The novice Indian politician’s guide to drubbings, snubbings and shruggings
It was only a matter of time before activist Arvind Kejriwal and his anti-corruption movement got back some of what they gave.
After Kejriwal’s flurry of allegations of wrongdoing by politicians and accusing the entire political class of working together as a “family” in looting the country, the family is striking back.
Congress General Secretary Digvijay Singh has accused Kejriwal of being a “self-serving ambitious megalomaniac”, and plenty of others have openly questioned his intentions. An RTI activist has accused one of Kejriwal’s aide of playing a dubious role in a Mumbai land deal, while another faces questions over farmland that she bought.
Kejriwal, whose hard knocks mostly have come through hunger strikes and being arrested during protests, is learning newer, more interesting forms of roughhousing. For him and other people thinking of changing the country through politics, here is a guide to political pushing that will help you recognize it when it’s happening to you. Once your skin develops some resistance, you can start practicing it on other people – all while saving the country, of course.
The silent treatment: A simple but effective response against any allegation, the silent treatment relies on the short attention span of the 24-hour news cycle and the public. Once the novelty of the accusation wears off, it’s on to more breaking news. Sample this wisdom from Samajwadi Party leader Mulayam Singh Yadav: “Ignore them (Kejriwal and aides) for some time. They will get tired of repeating the same thing again and again and will eventually go silent.”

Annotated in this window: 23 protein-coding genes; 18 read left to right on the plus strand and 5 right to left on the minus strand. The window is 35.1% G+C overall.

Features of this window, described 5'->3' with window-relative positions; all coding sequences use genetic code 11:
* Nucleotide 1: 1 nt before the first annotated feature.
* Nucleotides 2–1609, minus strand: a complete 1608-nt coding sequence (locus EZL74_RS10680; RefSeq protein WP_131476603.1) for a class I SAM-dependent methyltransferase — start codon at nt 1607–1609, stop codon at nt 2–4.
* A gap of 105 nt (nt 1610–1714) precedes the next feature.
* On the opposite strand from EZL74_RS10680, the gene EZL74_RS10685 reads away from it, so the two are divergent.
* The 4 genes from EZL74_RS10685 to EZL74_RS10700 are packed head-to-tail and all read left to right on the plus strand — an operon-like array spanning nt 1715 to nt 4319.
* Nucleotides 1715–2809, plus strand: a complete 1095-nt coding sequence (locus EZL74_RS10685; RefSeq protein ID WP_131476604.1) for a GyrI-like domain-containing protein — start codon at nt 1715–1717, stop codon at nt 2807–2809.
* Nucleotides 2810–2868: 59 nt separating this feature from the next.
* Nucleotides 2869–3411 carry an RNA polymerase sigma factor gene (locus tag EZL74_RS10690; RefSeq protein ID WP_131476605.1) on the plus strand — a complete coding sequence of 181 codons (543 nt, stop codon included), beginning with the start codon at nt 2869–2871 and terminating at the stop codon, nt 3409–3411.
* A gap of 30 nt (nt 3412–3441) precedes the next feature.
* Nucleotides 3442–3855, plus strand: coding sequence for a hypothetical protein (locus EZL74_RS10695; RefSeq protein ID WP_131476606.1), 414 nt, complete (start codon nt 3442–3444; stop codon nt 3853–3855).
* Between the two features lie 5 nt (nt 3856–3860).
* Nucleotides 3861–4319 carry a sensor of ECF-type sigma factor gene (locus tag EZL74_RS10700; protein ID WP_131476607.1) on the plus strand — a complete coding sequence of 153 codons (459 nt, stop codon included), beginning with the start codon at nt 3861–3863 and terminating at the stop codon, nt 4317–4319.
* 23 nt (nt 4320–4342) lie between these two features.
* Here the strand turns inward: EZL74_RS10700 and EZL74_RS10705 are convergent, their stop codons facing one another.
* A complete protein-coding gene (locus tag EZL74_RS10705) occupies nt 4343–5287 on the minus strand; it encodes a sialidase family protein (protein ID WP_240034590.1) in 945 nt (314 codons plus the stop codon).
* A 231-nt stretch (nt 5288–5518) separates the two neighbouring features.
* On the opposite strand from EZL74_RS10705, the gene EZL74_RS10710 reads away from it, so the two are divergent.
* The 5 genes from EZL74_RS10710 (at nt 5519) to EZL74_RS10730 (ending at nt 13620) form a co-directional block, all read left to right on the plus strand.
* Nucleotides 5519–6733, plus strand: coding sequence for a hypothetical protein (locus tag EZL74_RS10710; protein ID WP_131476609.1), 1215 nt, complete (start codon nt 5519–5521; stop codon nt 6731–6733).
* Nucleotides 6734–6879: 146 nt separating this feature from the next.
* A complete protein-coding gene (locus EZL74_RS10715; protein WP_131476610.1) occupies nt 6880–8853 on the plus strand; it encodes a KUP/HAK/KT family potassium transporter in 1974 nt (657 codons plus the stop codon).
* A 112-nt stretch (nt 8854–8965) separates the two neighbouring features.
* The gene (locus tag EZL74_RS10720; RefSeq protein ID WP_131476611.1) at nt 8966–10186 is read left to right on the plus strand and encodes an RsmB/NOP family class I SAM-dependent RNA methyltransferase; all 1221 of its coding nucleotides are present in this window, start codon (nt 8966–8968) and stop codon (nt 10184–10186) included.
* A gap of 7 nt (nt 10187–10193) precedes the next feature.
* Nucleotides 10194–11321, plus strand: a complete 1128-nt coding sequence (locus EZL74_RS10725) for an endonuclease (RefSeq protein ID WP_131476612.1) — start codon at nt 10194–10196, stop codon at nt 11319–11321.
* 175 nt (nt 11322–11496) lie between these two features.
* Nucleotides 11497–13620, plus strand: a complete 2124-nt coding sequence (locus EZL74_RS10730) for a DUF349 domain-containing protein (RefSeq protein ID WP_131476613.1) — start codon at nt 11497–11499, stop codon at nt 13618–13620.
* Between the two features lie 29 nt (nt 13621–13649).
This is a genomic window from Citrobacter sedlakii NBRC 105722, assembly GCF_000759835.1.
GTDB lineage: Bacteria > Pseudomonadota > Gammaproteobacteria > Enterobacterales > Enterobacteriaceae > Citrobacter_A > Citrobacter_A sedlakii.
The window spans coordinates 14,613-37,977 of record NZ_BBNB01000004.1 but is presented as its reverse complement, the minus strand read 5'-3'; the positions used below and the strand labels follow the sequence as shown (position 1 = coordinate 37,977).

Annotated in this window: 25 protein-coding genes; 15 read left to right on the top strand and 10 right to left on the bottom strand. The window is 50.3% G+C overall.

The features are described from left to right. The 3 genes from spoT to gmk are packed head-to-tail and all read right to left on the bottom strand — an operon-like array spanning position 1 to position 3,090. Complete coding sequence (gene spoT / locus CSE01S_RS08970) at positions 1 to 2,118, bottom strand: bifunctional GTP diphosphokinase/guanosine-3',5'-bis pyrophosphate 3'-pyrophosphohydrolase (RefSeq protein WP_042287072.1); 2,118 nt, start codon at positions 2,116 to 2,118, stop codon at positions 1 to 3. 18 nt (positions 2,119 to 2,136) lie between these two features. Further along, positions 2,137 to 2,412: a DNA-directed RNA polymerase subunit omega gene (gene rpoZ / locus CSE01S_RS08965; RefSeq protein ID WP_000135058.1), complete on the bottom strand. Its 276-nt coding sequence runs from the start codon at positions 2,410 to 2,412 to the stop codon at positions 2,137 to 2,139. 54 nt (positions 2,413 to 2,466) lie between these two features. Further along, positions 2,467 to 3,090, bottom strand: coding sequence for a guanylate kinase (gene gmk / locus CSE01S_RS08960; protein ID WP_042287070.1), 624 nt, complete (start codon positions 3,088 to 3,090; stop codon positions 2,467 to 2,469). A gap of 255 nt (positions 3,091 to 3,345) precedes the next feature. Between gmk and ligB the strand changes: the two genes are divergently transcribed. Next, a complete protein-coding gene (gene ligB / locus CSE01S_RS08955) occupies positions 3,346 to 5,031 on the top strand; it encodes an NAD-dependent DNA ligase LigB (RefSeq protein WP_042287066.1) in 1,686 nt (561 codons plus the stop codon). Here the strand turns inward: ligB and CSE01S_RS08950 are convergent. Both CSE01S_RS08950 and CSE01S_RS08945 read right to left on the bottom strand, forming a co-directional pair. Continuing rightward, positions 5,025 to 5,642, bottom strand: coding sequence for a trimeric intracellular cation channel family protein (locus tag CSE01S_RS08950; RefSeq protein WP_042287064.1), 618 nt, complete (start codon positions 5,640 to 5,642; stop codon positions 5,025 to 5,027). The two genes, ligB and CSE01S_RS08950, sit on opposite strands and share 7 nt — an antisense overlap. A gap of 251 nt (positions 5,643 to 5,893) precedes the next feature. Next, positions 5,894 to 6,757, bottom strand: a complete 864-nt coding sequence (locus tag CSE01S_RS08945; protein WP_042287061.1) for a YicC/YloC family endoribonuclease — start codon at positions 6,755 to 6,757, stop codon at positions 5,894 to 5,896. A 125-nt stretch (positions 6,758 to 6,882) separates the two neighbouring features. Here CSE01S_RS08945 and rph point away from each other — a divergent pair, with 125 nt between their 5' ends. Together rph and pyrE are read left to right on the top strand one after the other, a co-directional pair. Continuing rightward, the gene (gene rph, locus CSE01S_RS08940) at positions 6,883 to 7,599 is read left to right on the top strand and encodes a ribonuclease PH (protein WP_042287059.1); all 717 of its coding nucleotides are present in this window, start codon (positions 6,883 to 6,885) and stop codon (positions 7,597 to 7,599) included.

Counter-allegations: Turning the tables on your accusers is a great way try to force them to lose focus and poise. Anyone who saw on television how Kejriwal’s aides indignantly shouted and rambled on about not being cowed by allegations against them can see that they have started to lose their cool.
Inquiry Commissions: Also known as, how to bury a problem at the bottom of an aquarium. Everybody can see it, but nobody cares. From corruption allegations and religious riots to cases of human rights abuse, setting up an inquiry commission ensures that the issue is put in cold storage for the next couple millennia. A prime example is the Liberhan Commission which was set up following the Babri Masjid demolition. The report was delayed by a mere 17 years and cost 90 million rupees. No political leader was convicted after the commission’s report was submitted.
Release the hounds! This involves ordering government agencies to probe the dealings and assets of a meddling rival or activist. Some would like to call it tit-for-tat. Baba Ramdev might describe it as persecution.
After many years of having powerful politicians pay obeisance to him and getting photographed with him, the world-famous yoga guru suddenly found his financial assets being investigated, and a probe ordered on a missing priest from his ashram five years after the incident. And this is after he decided to join the anti-corruption movement.
The Central Bureau of Investigation: The CBI deserves special mention because the country’s premier investigating agency is so often accused by opposition politicians of being used by the central government to target rivals or keep them in line with the threat of prosecution. “It is obvious that the UPA government is dangling the sword of the CBI probe against Mulayam and Mayawati into corruption charges against them to coerce them to support it,” BJP spokesman Syed Shahanwaz Hussain said of the Samajwadi Party and the Bahujan Samaj Party’s continuing support of the government from the outside, even though both opposed the recent reforms initiated by the centre.
There will be blood: Even refined leaders, when prodded enough, can lose their poise sometimes, and what you get is plain-spoken threat. But we’re not sure whether Law Minister Salman Khurshid’s “I will work with the pen, but also with blood” statement will actually scare Kejriwal. After all, it’s just the idea of physical violence, which must seem tame after being buried inside an inquiry commission…
You can follow David on Twitter @david_reuters